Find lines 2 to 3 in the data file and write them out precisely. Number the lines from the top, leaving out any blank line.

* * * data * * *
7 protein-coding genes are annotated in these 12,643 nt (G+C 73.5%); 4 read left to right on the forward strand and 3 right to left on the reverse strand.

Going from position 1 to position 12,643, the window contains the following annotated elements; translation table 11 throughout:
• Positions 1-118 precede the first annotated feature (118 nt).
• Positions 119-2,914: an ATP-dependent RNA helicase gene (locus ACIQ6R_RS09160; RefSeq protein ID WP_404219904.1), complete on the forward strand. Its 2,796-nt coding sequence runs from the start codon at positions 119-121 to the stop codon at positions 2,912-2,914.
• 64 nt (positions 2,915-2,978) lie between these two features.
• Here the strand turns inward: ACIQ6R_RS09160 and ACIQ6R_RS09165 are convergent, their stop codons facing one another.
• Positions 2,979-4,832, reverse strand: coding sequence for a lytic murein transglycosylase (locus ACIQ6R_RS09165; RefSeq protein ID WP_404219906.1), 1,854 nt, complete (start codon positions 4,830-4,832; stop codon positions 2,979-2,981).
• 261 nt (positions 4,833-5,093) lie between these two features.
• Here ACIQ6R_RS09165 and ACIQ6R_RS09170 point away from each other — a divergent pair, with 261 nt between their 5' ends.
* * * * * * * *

Going from position 1 to position 12,643, the window contains the following annotated elements; translation table 11 throughout:
• Positions 1-118 precede the first annotated feature (118 nt).